Part of the problem stems from the continent’s quasi-colonial payment framework, in which roughly 80% of cross-border payments originating from African banks are processed offshore, mostly in the U.S. or Europe. That translates to higher costs and processing times that are sometimes measured in weeks.
“The mainstream way of approaching this is, ‘Oh, let’s just Africanize it. Let’s replace the intermediaries over there with intermediaries here,'” explains Gladstein. “That’s probably even worse because they’re going to be corrupt and expensive.”
Across the continent, there are fintech companies built on top of the existing banking system. These platforms abstract away the complicated back-office processes, but the fundamental problem remains. These businesses go through the same legacy payment networks, where they spend a lot of money settling payments — costs which they then pass on to customers.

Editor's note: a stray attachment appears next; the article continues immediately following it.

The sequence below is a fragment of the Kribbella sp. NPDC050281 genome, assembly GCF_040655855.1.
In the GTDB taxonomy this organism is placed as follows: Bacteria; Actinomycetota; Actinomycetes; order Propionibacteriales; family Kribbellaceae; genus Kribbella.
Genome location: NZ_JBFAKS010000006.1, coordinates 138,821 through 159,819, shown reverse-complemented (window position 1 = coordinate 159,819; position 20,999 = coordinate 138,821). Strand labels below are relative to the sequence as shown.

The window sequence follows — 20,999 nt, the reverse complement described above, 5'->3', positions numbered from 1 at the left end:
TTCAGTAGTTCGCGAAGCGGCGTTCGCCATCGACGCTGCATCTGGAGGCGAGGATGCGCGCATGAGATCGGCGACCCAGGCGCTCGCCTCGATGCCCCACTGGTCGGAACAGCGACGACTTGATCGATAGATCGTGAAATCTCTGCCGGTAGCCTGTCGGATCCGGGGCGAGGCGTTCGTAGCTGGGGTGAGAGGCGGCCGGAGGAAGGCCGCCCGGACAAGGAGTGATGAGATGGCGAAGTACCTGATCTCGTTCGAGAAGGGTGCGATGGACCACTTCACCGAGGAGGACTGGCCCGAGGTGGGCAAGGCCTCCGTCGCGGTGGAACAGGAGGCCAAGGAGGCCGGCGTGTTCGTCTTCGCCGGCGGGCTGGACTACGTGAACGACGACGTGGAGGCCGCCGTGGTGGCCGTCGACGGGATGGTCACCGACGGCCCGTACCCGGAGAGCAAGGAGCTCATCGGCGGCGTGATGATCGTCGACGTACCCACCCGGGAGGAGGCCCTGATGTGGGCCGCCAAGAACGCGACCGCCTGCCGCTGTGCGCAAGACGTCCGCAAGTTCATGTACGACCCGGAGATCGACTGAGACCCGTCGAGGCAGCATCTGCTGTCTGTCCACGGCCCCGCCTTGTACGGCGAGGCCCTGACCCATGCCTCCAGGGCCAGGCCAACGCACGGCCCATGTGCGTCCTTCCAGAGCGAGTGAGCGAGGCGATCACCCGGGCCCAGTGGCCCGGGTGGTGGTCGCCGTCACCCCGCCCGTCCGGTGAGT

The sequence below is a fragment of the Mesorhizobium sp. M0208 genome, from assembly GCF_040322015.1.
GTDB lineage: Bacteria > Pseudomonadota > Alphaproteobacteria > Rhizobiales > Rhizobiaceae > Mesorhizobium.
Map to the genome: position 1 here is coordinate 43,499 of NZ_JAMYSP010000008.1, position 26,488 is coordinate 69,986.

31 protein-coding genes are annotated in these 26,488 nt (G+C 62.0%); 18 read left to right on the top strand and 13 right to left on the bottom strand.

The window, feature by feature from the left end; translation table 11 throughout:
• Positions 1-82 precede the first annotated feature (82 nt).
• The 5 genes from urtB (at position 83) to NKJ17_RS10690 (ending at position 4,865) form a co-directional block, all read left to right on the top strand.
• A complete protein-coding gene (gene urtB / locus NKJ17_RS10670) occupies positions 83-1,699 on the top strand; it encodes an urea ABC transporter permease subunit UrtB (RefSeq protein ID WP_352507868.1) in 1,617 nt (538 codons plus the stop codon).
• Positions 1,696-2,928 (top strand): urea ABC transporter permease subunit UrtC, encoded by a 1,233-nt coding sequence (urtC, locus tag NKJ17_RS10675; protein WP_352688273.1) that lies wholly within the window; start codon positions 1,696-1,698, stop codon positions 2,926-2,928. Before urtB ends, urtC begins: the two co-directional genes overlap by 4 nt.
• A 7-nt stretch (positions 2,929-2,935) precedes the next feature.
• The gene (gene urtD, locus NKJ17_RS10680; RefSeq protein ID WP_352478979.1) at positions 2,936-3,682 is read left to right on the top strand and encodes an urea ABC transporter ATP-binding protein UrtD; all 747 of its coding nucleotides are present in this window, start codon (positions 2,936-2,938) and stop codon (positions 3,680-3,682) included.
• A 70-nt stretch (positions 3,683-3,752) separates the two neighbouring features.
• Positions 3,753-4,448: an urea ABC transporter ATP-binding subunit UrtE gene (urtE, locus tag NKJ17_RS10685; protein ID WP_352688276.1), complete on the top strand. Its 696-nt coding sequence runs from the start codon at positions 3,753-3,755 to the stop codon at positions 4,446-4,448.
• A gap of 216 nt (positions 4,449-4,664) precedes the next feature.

The Pan-African Payment and Settlement System, or PAPSS, launched in Jan. 2022 with a goal of bringing existing payment systems together under one interoperable network. But it’s too early to tell through official metrics whether PAPSS has begun to deliver on its promise of saving African users more than $5 billion in annual transaction fees.
Then there’s mobile money, which has been around since the early 2000s. Think of it like an electronic wallet tied to a phone number that does not require a smartphone or data to operate. Users can pay bills and shop with their phone through SMS texting, instead of having to rely on traditional banking options.